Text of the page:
A literature review on family dining habits shows that children who seldom eat out consume less soda and more fruits and vegetables.
More than half of all cancer is avoidable. Here, epidemiologist Graham Colditz shares five research-based strategies to stop this disease in its tracks.
Mexico has one of the highest obesity rates in the world, and new research suggests that weight misperception may be the reason why.
Psychologist Michael F. Scheier reflects on his groundbreaking 1985 research, which provided the scientific framework for exploring the real power of optimism.
New research from University of California, Los Angeles, finds that enemies appear bigger and stronger when brandishing a weapon.
A longitudinal study uncovers the lifelong consequences of child abuse and exposure to interpersonal conflict in the first two years of life.
San Francisco researchers Alexander Smith and Jennifer King share research-based advice on how to look after the elderly without losing sight of your own well-being.
Researchers in Germany find that mental health practitioners tend to diagnose ADHD using their intuition and unclear rules of thumb, not recognized diagnostic criteria.
New research in the Journal of Personality and Social Psychology suggests that anti-gay prejudice may stem from restrictive upbringings and repressed homosexual desires.
Increased use of video chat technology may be behind last year's surge in chin augmentations, according to an annual industry survey.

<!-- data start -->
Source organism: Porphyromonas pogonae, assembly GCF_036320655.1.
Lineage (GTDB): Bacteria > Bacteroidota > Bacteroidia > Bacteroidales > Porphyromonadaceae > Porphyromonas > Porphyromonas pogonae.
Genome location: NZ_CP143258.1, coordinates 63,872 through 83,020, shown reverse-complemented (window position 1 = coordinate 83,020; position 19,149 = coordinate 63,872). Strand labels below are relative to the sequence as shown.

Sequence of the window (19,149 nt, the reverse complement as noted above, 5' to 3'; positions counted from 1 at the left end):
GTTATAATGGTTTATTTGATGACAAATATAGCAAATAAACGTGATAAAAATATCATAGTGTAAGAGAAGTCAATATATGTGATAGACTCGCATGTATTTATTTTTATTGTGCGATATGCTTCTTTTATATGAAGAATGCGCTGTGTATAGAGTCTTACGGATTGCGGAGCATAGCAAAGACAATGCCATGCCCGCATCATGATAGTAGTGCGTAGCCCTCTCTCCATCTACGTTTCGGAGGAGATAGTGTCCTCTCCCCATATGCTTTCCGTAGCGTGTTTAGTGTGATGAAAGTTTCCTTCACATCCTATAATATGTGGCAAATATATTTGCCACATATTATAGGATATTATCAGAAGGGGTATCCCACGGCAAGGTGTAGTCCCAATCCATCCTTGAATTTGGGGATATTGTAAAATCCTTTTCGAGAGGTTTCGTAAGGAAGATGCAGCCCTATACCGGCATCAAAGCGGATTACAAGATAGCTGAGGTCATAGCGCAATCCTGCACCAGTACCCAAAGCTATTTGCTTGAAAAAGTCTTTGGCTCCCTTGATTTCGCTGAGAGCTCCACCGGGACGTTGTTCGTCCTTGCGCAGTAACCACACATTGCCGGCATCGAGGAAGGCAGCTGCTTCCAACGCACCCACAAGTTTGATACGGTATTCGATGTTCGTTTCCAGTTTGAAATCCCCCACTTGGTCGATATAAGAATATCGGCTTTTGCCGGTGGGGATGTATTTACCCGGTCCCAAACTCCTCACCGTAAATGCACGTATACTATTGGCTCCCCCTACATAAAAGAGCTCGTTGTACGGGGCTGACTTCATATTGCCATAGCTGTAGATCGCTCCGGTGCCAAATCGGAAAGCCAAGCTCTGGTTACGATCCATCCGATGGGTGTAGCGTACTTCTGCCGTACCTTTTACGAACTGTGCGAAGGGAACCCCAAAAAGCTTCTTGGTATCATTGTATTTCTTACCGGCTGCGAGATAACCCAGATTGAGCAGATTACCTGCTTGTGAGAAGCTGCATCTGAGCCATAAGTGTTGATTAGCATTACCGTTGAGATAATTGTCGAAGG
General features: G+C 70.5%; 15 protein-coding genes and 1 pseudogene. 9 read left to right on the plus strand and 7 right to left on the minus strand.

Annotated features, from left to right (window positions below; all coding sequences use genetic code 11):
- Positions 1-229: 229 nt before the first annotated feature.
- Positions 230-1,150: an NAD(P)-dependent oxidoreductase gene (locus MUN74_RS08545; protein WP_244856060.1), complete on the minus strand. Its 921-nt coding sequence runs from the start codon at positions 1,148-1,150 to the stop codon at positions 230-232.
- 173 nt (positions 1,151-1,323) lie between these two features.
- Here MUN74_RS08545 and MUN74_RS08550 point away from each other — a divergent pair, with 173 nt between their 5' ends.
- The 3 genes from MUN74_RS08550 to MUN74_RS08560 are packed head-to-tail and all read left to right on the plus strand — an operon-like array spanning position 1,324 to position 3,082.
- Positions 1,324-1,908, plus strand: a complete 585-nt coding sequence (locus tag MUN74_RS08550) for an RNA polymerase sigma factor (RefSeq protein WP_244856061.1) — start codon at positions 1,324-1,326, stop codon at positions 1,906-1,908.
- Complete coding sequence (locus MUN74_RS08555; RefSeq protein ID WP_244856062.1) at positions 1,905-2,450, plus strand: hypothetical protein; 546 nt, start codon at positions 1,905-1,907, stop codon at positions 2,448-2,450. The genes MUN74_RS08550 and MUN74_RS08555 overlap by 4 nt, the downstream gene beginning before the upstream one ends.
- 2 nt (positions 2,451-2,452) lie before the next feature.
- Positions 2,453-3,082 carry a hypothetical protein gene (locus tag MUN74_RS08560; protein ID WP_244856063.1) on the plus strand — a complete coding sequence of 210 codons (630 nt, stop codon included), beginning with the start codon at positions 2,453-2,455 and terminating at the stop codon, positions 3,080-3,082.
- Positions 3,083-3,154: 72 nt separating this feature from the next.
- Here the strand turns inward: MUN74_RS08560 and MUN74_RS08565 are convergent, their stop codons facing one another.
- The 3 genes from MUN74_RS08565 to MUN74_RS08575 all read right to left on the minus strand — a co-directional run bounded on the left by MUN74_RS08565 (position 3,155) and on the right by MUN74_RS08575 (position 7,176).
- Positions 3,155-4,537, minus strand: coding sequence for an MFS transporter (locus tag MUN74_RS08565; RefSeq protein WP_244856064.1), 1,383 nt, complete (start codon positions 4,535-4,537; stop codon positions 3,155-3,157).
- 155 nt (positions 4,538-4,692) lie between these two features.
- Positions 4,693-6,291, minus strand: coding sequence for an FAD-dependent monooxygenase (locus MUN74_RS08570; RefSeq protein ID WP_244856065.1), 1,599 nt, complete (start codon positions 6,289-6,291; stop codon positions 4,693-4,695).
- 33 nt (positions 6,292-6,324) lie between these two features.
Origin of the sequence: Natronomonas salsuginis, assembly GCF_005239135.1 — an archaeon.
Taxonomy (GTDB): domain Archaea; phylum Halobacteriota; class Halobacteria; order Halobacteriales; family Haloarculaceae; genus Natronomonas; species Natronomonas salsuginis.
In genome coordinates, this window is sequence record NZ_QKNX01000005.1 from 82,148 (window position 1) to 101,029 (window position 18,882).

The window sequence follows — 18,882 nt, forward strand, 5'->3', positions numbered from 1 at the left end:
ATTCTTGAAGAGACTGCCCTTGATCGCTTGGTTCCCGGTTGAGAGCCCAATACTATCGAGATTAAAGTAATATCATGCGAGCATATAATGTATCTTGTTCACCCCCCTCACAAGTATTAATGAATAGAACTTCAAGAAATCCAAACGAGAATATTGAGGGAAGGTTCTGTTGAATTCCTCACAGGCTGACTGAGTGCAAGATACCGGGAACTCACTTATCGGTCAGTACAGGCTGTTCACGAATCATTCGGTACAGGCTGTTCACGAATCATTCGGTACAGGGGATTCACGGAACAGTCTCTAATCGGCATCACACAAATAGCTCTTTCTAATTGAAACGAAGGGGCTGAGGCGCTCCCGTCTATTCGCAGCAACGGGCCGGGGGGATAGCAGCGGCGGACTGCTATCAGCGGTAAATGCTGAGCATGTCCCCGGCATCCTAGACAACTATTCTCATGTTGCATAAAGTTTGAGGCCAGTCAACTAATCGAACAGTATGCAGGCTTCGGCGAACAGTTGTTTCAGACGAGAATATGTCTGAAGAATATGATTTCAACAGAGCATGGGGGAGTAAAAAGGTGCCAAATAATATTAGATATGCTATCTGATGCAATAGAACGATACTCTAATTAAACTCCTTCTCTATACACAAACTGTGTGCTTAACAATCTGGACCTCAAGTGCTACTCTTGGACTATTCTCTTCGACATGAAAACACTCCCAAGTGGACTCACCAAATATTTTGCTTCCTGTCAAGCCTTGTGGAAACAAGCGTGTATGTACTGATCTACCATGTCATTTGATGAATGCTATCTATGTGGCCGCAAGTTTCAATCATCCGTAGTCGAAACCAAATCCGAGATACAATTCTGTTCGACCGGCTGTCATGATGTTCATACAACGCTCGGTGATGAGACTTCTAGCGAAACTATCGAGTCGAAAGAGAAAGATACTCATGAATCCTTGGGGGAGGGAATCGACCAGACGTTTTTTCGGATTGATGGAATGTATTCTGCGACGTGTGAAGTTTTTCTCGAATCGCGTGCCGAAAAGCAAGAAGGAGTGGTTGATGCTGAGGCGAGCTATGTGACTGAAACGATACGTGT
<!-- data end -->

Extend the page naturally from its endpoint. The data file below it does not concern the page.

Those who juggle several devices at the same time are more adept at integrating information from multiple senses, new research shows.
New research from Personality and Social Psychology Bulletin shows how race and culture shape our responses to racial insults.
Advertising veteran and marketing expert Susan Fournier reflects on her seminal 1998 study on brand relationship theory and asserts that it's not just a metaphor.
Psychologists Sonia Kang and Evan Apfelbaum share research-based advice to help kids manage the complicated issues of prejudice, diversity, and equality.
Intensive cardiovascular routines may reduce the harmful effects of being in a low-gravity environment for long periods of time.
Ohio State researchers uncover why some moviegoers enjoy watching fictional characters die with a broken heart. (Hint: It's not schadenfreude.)
New research on choice overload suggests that the time it takes to process data affects the perceived significance of a selection.
Psychologist Roy Baumeister reflects on his groundbreaking 1998 research on self-control and shares how it became the dominant theory despite its unpopular Freudian roots.
A new meta-analysis confirms that the Asian food staple is correlated with type 2 diabetes, even in Western countries like the U.S.